The surviving works of Sextus can be thought of as two in number, Outlines of Pyrrhonism and Adversus Mathematicos. The latter is often subdivided, as in the Loeb Classical Library edition by Bury, something which makes references hard to verify by the beginner when equivalences are not given. In that edition, volume one contains the Outlines; volume two contains two books "Against the Logicians" which are books VII and VIII Adversus Mathematicos, respectively, the first six books being found in volume four. Volume three contains two books "Against the Physicists" (IX and X of Adversus Mathematicos) and a book "Against the Ethicists" (XI).

F. The Subsequent History of the Academy

With Antiochus, the identification of the Academy with Scepticism ceased and his eclectic efforts to show the fundamental agreement of Stoicism, Aristotelianism and Platonism was carried on at Alexandria, whence Antiochus had gone to Athens to succeed Philo as head of the school. The Athenian Academy seems to have broken up after the death of Antiochus, but his influence remained with what is called the eclectic Academy in Alexandria under the leadership of Eudorus (c. 25 B.C.) Eudorus is thought possibly to have written a commentary on the Timaeus and on the Metaphysics of Aristotle, as well as a work against the Categories of the latter. He is also said to have written a work on the division of philosophy. Eudorus was responsible for a new edition of the dialogues of Plato, arranged in tetralogies, as well as a collected edition of Democritus.

Perhaps the most famous of later Platonists is Plutarch of Chaeronia (45 A.D. - c. 125 A.D.) in Boetia. He studied in Athens and possibly in Alexandria, returned to his home town to what appears to have been a leisurely life, although he gave lectures. Plutarch went to Rome in 90 A.D. on public business and lectured in Rome; the lectures were later published as the Moralia. Once more at Chaeronia, he wrote his Parallel Lives of Illustrious Greeks and Romans. Plutarch was a deeply religious man and was a priest of Apollo at Delphi. His Lives have exerted great influence, not least because they are a source for many of Shakespeare's plays. Plutarch is regarded as a forerunner of Neoplatonism. As against the Stoics who identified God with the world, Plutarch teaches God's transcendence. Only God truly is, since he is unchangeable; so too only God is truly one. God is the highest principle and is goodness; to account for evil in the world, Plutarch introduces a principle other than God. Moreover, he introduces various daimons or spirits as intermediaries between God and man. In his ethics, Plutarch gives love of one's fellow men, philanthropy, as the sum of the virtues.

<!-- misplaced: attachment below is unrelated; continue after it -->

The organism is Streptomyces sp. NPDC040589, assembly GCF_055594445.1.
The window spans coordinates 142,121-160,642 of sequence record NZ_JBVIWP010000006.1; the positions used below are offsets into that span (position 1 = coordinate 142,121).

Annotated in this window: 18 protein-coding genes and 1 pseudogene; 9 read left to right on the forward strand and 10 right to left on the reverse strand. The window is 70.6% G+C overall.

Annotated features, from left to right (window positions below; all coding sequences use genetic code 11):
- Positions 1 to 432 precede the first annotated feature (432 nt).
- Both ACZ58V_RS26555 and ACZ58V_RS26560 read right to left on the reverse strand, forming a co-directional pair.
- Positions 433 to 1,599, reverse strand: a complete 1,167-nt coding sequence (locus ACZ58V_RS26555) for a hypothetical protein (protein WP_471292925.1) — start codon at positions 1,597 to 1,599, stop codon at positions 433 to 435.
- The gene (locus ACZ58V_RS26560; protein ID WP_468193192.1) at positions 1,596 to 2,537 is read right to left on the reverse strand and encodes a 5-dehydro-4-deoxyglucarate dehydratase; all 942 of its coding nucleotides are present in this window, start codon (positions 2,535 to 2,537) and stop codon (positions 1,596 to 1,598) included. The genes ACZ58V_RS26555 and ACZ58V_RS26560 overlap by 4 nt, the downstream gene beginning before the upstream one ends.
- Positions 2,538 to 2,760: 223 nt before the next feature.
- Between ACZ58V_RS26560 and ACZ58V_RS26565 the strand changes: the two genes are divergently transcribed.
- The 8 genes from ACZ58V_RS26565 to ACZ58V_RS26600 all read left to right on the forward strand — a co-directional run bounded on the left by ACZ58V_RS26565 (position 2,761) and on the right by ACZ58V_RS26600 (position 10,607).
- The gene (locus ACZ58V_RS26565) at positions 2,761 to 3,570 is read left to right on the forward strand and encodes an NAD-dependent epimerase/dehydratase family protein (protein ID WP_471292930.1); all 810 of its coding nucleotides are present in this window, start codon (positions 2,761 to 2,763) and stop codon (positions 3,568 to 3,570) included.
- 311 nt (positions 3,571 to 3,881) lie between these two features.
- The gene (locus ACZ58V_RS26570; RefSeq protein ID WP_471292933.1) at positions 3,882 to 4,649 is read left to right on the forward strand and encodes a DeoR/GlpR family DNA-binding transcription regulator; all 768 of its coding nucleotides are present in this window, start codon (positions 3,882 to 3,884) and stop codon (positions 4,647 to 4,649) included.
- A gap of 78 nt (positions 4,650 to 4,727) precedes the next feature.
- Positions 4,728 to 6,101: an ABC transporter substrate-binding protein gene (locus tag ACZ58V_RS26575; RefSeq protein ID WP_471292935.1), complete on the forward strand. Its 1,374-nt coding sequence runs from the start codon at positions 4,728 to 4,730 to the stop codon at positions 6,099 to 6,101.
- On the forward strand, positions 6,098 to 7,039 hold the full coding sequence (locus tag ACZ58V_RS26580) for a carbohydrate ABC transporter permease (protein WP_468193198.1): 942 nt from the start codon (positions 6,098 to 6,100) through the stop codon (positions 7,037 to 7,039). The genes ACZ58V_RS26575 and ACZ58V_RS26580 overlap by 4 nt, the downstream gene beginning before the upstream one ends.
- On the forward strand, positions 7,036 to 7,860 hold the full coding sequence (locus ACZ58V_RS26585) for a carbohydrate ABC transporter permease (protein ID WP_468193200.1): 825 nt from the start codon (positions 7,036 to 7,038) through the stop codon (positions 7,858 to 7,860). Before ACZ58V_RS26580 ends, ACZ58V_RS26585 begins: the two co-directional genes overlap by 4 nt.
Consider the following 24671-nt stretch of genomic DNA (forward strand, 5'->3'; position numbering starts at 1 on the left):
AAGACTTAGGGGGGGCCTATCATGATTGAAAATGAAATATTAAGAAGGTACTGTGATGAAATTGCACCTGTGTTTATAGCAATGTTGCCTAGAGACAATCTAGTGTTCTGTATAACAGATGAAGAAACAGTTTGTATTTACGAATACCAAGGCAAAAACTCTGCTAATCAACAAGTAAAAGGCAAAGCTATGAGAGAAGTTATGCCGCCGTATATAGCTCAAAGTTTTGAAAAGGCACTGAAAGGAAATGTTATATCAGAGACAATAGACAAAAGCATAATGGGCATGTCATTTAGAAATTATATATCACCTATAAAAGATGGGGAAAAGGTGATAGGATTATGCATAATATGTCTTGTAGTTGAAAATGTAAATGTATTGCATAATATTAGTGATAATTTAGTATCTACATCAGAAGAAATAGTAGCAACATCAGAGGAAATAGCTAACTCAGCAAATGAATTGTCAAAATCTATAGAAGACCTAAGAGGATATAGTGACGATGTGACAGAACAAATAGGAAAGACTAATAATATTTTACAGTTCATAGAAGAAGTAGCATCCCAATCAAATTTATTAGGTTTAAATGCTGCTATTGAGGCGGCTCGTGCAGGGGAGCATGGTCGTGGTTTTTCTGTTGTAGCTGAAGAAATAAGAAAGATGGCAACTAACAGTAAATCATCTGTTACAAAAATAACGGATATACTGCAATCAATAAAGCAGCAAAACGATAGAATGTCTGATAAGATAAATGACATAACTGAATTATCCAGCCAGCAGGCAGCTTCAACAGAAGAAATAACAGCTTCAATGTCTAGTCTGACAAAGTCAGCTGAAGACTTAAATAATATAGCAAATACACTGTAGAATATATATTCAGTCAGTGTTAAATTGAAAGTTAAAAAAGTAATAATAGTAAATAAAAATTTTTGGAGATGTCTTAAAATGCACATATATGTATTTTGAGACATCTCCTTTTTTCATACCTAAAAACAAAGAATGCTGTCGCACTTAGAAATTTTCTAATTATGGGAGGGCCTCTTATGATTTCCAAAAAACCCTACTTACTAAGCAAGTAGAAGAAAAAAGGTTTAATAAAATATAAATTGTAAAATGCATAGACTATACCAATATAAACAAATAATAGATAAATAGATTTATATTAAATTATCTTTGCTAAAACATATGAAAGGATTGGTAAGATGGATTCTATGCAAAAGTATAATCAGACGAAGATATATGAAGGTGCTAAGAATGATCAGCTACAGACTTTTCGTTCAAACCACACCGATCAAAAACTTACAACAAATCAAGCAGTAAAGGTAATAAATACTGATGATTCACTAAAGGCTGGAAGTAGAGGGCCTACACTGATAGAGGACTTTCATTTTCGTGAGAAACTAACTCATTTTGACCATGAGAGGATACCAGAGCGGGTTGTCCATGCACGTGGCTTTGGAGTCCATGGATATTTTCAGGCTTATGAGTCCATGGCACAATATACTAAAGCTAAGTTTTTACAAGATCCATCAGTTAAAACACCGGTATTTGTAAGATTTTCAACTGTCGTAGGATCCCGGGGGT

In speaking of the Academy of the second century of our era, we are no longer speaking of a group of men at Athens; some Academicians were at Athens, of course, e.g. Atticus, but of equal if not greater importance are such men as Albinus and Theon of Smyrna and Gaius; at Alexandria there was, perhaps, Celsus, who made a written attack on Christianity, and Ammonius Saccas, a Christian and teacher of Plotinus. Maximus of Tyre was teaching philosophy at Rome during this period. Apuleius of Madaura expounded the Platonic philosophy in a number of works written in Latin. Though some of these men are doubtless of some importance, that importance is eclipsed by Neoplatonism.

{48} Bevan, Stoics and Sceptics (New York: Barnes & Noble, 1959).

{49} Victor Brochard, Les Sceptiques Grecs (Paris: Imprimerie Nationale, 1932), pp. 133-4.

{50} C. J. DeVogel, Greek Philosophy, Vol. III, (Leiden: Brill, 1959), pp. 221ff.